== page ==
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New Report Says Ford F-Series Hardest Hit From Global Microchip Shortage

A new report indicates that the Ford has had to cut production of the F-Series by more than 110,000 vehicles, which leads all other auto manufacturers. All totaled Ford has taken 230,000 vehicles out of production including F-150, Mustang Mach-E and Explorer.


Those who have attempted to buy or order a new Ford F-150 have had their patience tried, that’s for sure. First there was a global pandemic that led to factory shutdowns, then, just as things started getting going in production there was a global-wide shortage of microchips, a minor but key part of most of today’s vehicles.

According to data presented by, Ford has taken the worst hit by the global microchip shortage, with almost 230,000 vehicles taken out of the production as of May. Ouch! There have been internet photos of mostly completed F-150s sitting in vacant lots or unused raceways or sports facilities.

Each one of those trucks that awaits the all-too-important microchip represents lost revenue for Ford. There had been rumors that Ford might attempt to ship these trucks out with the understanding that when the microchips arrive the installation and final quality check will happen. Nothing has been decided in regard to that according to Ford.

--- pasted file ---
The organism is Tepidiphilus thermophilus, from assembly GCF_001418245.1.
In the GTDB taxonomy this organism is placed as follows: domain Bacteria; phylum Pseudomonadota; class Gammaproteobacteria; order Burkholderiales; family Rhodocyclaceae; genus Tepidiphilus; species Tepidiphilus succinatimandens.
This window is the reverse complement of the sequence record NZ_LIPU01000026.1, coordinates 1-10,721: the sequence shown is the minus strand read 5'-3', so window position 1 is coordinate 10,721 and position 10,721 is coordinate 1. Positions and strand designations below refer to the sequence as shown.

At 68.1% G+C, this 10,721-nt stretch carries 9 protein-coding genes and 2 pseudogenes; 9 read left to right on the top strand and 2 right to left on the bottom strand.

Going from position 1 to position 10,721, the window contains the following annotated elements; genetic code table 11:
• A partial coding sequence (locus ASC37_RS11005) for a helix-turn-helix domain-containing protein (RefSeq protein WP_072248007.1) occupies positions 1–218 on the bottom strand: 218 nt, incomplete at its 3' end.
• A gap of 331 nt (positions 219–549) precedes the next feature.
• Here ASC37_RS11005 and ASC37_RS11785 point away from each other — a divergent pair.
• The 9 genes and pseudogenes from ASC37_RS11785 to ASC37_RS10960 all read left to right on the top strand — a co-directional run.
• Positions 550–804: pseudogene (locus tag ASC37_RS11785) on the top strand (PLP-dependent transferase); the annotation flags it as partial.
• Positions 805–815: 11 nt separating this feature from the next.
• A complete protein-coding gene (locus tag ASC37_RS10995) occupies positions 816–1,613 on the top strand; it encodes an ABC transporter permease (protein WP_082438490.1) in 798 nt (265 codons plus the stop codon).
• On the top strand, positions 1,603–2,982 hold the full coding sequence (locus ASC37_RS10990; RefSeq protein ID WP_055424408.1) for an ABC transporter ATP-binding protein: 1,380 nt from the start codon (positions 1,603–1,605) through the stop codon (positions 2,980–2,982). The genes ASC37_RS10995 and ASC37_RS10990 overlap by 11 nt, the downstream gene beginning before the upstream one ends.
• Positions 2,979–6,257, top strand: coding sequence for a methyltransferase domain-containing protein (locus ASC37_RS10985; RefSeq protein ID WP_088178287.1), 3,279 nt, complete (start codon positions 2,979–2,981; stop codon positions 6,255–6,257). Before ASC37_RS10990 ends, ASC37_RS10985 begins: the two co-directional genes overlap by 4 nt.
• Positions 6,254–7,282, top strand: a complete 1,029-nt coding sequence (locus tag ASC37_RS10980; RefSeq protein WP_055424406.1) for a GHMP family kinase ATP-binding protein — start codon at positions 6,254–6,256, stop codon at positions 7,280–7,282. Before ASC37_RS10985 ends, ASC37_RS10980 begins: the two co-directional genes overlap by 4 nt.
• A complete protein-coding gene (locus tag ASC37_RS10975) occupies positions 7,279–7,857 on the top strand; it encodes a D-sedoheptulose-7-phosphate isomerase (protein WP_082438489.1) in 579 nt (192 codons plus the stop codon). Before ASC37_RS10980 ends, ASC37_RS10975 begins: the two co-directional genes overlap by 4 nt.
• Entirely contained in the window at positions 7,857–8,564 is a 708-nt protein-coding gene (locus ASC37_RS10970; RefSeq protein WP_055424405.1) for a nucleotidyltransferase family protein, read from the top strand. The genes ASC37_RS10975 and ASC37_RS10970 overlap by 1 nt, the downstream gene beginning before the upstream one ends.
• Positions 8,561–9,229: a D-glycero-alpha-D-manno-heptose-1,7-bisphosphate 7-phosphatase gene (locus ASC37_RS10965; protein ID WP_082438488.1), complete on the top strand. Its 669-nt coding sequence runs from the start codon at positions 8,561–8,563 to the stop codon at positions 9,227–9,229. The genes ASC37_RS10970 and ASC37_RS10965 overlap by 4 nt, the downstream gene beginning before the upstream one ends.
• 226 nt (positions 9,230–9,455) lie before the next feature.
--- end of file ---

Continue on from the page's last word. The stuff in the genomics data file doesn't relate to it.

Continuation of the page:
Carmakers across the globe have been struggling to meet customer demand for new cars as the shortage of critical microchips led to plant closures and left dealers with a shrinking inventory. Unfortunately, the US automakers like Ford and General Motors seem to be the worst hit by this situation.

Related story: Chip shortage bring further downtime.

Kentucky Truck Assembly PlantFord F-Series the Worst Hit Model, Production Cut Down by 110,000 Vehicles
When car factories in the US and across the globe closed in the early days of the COVID-19 last spring, many carmakers made what has turned out to be a critical error. They canceled orders for the microchips essential to the manufacture and operation of new cars.

Although demand for new cars has returned, the microchips, vital for everything from a vehicle's onboard computer to safety features and infotainment system, have been in short supply around the world for months, and the problem could take a couple of years to resolve.

The fire at an automotive chip plant in Japan, tighter supply chains after the Ever Given grounding in the Suez Canal, and the lack of oil for the plastic used in chips all came as a new shock after the pandemic, causing carmakers huge problems with sourcing the microchips.

An AutoForecast Solutions report showed Ford had been the hardest hit by the global microchip shortage, taking over 230,000 vehicles out of production. Chevrolet took the second-hardest hit among the US carmakers, with its production cut down by 140,800 cars. Jeep follows with around 138,700, respectively.